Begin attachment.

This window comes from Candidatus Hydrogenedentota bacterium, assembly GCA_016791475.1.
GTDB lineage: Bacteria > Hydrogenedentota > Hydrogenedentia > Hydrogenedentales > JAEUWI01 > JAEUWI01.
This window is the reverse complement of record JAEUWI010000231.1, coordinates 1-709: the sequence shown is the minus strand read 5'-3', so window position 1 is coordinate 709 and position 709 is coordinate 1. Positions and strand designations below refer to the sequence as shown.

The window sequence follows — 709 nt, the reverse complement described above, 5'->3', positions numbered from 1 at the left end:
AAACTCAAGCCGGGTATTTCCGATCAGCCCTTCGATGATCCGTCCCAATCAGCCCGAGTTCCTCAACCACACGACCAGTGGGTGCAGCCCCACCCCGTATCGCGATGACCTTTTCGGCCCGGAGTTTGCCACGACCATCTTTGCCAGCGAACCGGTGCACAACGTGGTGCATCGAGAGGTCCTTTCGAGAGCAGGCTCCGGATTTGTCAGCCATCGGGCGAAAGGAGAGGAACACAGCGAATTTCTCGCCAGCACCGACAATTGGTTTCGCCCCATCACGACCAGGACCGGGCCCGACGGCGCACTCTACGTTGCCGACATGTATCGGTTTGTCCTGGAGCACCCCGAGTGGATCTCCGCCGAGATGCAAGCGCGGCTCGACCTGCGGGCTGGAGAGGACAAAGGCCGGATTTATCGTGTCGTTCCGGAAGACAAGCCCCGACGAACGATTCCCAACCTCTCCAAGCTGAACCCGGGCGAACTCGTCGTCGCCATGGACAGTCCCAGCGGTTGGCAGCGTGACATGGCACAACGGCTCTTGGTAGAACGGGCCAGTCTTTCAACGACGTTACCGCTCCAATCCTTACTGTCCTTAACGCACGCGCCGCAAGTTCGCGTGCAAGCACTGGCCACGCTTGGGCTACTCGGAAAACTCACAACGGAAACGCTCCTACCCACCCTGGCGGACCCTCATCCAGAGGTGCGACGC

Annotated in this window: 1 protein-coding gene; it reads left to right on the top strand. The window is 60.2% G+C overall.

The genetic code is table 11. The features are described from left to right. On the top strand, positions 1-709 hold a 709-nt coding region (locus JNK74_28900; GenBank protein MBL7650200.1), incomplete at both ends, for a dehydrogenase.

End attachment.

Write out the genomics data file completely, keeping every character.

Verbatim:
This window comes from Candidatus Hydrogenedentota bacterium, assembly GCA_016791475.1.
GTDB lineage: Bacteria > Hydrogenedentota > Hydrogenedentia > Hydrogenedentales > JAEUWI01 > JAEUWI01.
This window is the reverse complement of record JAEUWI010000231.1, coordinates 1-709: the sequence shown is the minus strand read 5'-3', so window position 1 is coordinate 709 and position 709 is coordinate 1. Positions and strand designations below refer to the sequence as shown.

The window sequence follows — 709 nt, the reverse complement described above, 5'->3', positions numbered from 1 at the left end:
AAACTCAAGCCGGGTATTTCCGATCAGCCCTTCGATGATCCGTCCCAATCAGCCCGAGTTCCTCAACCACACGACCAGTGGGTGCAGCCCCACCCCGTATCGCGATGACCTTTTCGGCCCGGAGTTTGCCACGACCATCTTTGCCAGCGAACCGGTGCACAACGTGGTGCATCGAGAGGTCCTTTCGAGAGCAGGCTCCGGATTTGTCAGCCATCGGGCGAAAGGAGAGGAACACAGCGAATTTCTCGCCAGCACCGACAATTGGTTTCGCCCCATCACGACCAGGACCGGGCCCGACGGCGCACTCTACGTTGCCGACATGTATCGGTTTGTCCTGGAGCACCCCGAGTGGATCTCCGCCGAGATGCAAGCGCGGCTCGACCTGCGGGCTGGAGAGGACAAAGGCCGGATTTATCGTGTCGTTCCGGAAGACAAGCCCCGACGAACGATTCCCAACCTCTCCAAGCTGAACCCGGGCGAACTCGTCGTCGCCATGGACAGTCCCAGCGGTTGGCAGCGTGACATGGCACAACGGCTCTTGGTAGAACGGGCCAGTCTTTCAACGACGTTACCGCTCCAATCCTTACTGTCCTTAACGCACGCGCCGCAAGTTCGCGTGCAAGCACTGGCCACGCTTGGGCTACTCGGAAAACTCACAACGGAAACGCTCCTACCCACCCTGGCGGACCCTCATCCAGAGGTGCGACGC

Annotated in this window: 1 protein-coding gene; it reads left to right on the top strand. The window is 60.2% G+C overall.

The genetic code is table 11. The features are described from left to right. On the top strand, positions 1-709 hold a 709-nt coding region (locus JNK74_28900; GenBank protein MBL7650200.1), incomplete at both ends, for a dehydrogenase.